• Airborne

Use it as a cut-away tool during parachute malfunctions or during a line-over situation during a jump. You certainly don’t want to pull out your knife and start cutting your way out of a malfunctioning chute, because chances are that you’re going to cut yourself in the process.

  • Military/Police

Use on detainees to remove flexi-cuffs to provide a safe alternative to using a fixed blade or folding knife, which could cut the detainee or be taken and used as a weapon against the officer/MP.

Here’s a YouTube video we made showing the Rescue Hook Model 7 in action:

Benchmade also offers a lifetime warranty and LifeSharp service on every edged weapon or tool they sell, which we’ve personally used.

All you have to pay is $5 to cover the handling and return shipping and you’ll get a nice factory-sharp knife sent back to you.

What other applications for the Rescue Hook can you think of?

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  • Great review! I would be interested in seeing you guys do the “8” so I could get an idea on the size and function. A window punch would be a decent addition.

    You said this works well on a belt as well? Does it have any noticeable bulge under an untucked shirt? I like to be prepared but I don’t want to wear a utility belt like Batman or anything!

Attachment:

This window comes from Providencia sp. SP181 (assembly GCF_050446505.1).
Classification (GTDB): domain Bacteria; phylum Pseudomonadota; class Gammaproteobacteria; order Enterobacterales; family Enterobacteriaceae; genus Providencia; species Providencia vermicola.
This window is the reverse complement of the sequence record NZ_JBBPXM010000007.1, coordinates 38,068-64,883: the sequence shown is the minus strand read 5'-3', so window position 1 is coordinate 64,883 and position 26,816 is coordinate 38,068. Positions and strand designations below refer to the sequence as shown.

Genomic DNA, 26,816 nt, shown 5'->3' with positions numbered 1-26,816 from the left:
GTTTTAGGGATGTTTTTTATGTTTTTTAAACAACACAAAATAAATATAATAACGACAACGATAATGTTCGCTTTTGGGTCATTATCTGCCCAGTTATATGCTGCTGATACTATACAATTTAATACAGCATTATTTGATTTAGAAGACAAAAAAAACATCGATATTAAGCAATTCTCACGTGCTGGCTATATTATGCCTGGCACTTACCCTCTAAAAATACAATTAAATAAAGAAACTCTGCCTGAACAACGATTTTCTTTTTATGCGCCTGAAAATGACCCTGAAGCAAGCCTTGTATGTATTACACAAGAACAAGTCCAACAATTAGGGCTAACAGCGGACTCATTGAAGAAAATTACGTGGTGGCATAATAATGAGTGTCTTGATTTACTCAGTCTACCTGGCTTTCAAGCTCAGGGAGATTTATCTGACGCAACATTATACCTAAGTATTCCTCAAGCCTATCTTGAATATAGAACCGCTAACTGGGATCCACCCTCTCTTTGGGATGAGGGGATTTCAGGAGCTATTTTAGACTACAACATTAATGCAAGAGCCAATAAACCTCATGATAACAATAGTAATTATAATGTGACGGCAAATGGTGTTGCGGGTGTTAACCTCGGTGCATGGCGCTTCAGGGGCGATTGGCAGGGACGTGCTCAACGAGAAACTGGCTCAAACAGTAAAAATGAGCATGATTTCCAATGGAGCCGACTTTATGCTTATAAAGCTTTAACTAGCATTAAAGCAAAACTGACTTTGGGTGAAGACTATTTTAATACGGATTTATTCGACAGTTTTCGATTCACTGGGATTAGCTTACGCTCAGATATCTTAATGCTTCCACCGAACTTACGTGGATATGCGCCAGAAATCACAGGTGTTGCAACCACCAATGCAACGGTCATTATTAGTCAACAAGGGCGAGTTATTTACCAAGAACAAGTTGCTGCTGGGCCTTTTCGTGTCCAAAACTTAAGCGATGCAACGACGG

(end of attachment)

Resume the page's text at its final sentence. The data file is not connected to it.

Great pics by the way.

    • Mike, no noticeable bulge. Stay tuned for a product that can be used to attach MALICE clips to your belt. We’ll try to work on getting an “8” too.

      Thanks for the compliment on the photos and your comments!

    • i wear mine horizontally at the small of my back, worn it for about two years or so like that. every once in a while the sheath scratches me, usualy cause it catches on something. where it is at no one notices and i don’t feel it even driving in my car.

  • Here is some of the hook family side-by-side:

    The pouch takes up one column and five rows of PALS.

    • Smashy, great side-by-side photo! Thanks for the link and your comment!

  • Brian

    Mine sits in a place of prominence(at the bottom of my gear cage). Get a fresh pair of trauma shears and attach them to a spring loaded retractor coil. The cutters fit nicely behind any molle pouch (try a snag free location). When you’re done cutting you won’t loose them (easy to do in a mass casualty scenario). Shears are cheap and pleniful. Throw away the dull ones. Can the Benchmade cut a penny in half? Parachutes? MFF- iffy. S/L you better be quick airborne!

    • Brian,